Baruch Weintraub

Former Sgan Rosh Beit Midrash, Toronto (2011-2014)
Currently Rabbi of Tel Mond

Lech Lecha – Go West, Young Man!

As talmudic sages and biblical commentators have pointed out, Hashem used a seemingly redundant word when commanding Avraham to leave Charan. (Bereishit 12:1) Instead of saying simply, “Lech”, “Go,” Hashem used the expression “Lech Lecha,” “Go for yourself.” Many different explanations have been offered for this choice of words – and see Radak and Ramban, who argue that this is a standard biblical form – but the most famous approach is that of Rashi:
Go for yourself,” for your benefit and for your good. “And there I will make you into a great nation”, but here you will not merit to have children. Moreover, I will make you known in the world”.Rashi’s comments channel a talmudic discussion (Rosh Hashanah 16b) regarding this verse. The Talmud first notes that changing one’s location can help to “tear up a bad decree”, and it follows this by using Avraham’s journey as an illustration of this principle. Then the Talmud offers a second opinion, that Avraham’s case is unique; changing one’s location has a negative impact on one’s life, but Avraham was saved by his destination; the merit of Eretz Yisrael protected and benefited him. [Rashi to Bereishit 12:2 adopts this second opinion]. 
These two approaches, emphasizing the impact of the journey and its destination, need not be viewed as exclusive; one may suggest that both the journey and its prospective destination played roles in Avraham’s spiritual growth. Further, the impact of Avraham’s journey and destination may be understood in both supernatural or in natural ways:
On a spiritual level, wandering involved suffering which cleansed Avraham’s soul from the mistakes of early age [per Rambam and Raavad in Mishneh Torah, Hilchot Avodah Zarah 1:3]. The destination, Eretz Yisrael, also made a spiritual impact; the land is said to offer air which makes one wise (Baba Batra 158a) and enables prophecy. (Kuzari 1:95) However, one may also suggest that the gains of the journey and arrival in Eretz Yisrael may be understood in natural ways.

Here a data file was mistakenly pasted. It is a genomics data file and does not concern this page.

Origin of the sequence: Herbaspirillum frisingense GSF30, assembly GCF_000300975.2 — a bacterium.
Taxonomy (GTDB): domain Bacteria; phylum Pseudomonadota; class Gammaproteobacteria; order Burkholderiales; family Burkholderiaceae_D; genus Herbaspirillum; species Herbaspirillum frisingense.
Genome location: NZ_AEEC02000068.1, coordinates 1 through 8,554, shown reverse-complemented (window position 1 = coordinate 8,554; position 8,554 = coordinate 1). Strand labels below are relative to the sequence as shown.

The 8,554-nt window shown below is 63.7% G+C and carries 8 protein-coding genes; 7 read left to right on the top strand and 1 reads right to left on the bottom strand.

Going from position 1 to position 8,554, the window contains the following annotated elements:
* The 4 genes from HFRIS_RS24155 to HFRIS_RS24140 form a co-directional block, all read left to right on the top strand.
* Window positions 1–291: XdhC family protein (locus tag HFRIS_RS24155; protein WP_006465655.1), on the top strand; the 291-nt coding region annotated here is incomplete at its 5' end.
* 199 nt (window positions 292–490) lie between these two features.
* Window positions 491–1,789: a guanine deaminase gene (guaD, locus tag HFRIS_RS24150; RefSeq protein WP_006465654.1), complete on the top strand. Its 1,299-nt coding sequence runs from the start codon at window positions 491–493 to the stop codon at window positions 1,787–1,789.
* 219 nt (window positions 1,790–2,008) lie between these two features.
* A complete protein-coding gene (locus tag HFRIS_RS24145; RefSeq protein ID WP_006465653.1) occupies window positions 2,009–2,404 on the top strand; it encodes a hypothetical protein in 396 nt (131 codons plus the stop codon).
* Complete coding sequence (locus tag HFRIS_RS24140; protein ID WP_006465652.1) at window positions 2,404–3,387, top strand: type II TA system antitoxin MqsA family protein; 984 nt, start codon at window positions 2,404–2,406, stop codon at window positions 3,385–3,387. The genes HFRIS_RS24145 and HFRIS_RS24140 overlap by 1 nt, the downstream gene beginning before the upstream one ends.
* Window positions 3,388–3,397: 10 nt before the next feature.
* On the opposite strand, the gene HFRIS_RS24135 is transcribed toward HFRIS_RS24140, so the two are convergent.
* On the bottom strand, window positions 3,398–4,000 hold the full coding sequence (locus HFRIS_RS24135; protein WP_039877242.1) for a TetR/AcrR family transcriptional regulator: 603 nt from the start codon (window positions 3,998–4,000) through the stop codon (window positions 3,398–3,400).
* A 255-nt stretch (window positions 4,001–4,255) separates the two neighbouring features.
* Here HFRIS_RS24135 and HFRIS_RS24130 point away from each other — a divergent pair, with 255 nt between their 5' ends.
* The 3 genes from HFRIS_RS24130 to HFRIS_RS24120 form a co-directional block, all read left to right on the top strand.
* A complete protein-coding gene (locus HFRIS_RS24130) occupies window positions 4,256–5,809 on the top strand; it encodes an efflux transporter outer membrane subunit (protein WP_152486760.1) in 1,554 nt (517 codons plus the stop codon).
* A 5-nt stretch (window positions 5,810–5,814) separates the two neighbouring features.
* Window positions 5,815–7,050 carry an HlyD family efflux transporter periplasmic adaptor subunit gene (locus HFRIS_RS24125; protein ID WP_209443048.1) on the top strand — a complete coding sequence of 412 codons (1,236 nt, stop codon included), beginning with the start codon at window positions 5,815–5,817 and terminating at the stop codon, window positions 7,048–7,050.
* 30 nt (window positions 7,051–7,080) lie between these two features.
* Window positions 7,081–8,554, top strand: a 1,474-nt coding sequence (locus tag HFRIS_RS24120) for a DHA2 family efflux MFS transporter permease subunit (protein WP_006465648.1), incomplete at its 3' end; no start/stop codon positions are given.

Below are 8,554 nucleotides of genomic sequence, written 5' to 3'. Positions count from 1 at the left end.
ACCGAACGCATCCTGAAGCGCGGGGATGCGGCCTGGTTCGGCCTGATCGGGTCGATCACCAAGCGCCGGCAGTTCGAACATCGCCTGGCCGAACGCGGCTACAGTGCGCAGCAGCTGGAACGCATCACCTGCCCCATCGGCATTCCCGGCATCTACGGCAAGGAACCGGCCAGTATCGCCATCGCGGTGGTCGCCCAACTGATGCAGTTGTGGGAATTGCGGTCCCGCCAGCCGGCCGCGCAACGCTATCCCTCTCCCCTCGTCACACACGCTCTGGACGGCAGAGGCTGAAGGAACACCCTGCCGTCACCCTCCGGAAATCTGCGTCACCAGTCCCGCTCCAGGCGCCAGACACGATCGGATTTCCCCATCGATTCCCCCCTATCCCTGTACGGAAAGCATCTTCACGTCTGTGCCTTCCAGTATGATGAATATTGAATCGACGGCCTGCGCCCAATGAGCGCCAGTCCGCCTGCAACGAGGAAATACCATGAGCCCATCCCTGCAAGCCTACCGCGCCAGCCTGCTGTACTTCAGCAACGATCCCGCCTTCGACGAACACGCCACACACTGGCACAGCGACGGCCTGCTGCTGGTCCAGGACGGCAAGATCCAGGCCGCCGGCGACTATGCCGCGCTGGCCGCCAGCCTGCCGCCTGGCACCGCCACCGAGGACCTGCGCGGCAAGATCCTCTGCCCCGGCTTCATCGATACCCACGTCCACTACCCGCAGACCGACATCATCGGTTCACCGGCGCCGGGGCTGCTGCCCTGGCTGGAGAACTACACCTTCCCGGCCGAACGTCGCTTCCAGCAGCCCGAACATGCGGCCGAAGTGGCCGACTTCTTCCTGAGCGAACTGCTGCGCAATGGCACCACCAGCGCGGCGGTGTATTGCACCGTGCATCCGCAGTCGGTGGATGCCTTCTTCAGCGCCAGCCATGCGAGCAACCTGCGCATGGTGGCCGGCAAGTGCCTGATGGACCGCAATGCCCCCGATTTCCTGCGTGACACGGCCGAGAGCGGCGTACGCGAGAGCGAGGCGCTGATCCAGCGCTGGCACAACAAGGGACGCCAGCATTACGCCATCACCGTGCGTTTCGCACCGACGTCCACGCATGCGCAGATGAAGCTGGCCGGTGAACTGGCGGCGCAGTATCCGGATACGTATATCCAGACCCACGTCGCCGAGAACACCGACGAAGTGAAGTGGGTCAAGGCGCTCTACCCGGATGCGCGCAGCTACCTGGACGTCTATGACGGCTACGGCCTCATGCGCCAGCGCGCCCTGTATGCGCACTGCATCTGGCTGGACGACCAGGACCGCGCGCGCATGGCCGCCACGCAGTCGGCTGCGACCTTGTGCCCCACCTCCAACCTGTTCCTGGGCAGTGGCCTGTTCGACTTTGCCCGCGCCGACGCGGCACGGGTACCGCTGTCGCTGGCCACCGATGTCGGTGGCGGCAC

In 1893, the American historian Frederick Jackson Turner published a paper called The Significance of the Frontier in American History. In it he claimed that “American democracy… came out of the American forest.” Turner’s theory included two elements important for our current discussion. One was his elaborate explanation of how the movement west by American settlers was not merely geographic, but also a change of identity: while the east retained a European approach, relying on European imports and acting as Europe’s delegates to the new world, the settlers moving west forged a new, American identity. Out west, the European approach had to be changed and adapted for different conditions, European products were not available, and life and productivity turned inward. Hence, just by moving away, a new culture was born. 
However, Turner adds another element: the destination, the frontier itself, also shaped the new American identity. The belief that prosperity is within reach of anyone willing to work hard; the seemingly unlimited opportunities opened to everyone, suggesting equality as not only a slogan but a dream come true, and the need to rely on each other’s support for daily survival, all of these aspects of the frontier were responsible for shaping the character of American life: democracy, egalitarianism, and fierce vitality.The implications for our case, I think, are clear: by leaving Charan Avraham left not only his family, but also an established culture, for the sake of a land where hard labor work was much more valued, as described in a midrash (Bereishit Rabbah 39:8): “When our ancestor Avraham journeyed through various lands, he saw the inhabitants eating, drinking and spending their time frivolously. Avraham asked that not have a share in those lands. Upon arriving at Sulamo Shel Tzur [in Eretz Yisrael], he found its inhabitants busy plowing and planting the soil. He said: ‘This is the land that I am asking from G-d as my portion.’ And Hashem said to Avraham: “To your seed will I give this land”.

In this new land, Avraham was able to shake off the sophisticated but idolatrous culture of Ur Kasdim and Charan, and to develop a moral theory of an abstract G-d, as well as a way of life which calls for ethical relationships between all people of the world – indeed, to lay the foundation of a great nation.